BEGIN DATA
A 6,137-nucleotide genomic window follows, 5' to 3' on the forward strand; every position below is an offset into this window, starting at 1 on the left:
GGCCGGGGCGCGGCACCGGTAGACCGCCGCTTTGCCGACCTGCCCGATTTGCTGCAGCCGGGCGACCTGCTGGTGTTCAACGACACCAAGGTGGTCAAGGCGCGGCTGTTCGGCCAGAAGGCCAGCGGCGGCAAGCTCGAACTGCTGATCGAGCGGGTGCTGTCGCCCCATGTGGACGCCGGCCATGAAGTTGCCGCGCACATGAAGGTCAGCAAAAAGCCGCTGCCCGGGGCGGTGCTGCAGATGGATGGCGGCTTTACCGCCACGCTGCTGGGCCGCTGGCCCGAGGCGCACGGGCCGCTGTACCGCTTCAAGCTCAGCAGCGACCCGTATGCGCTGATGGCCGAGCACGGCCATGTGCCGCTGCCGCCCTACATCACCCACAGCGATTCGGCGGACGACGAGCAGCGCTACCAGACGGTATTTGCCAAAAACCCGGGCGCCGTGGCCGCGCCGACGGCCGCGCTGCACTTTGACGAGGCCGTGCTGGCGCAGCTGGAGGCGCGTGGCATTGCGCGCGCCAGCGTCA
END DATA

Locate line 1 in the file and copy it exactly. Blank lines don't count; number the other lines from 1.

A 6,137-nucleotide genomic window follows, 5' to 3' on the forward strand; every position below is an offset into this window, starting at 1 on the left: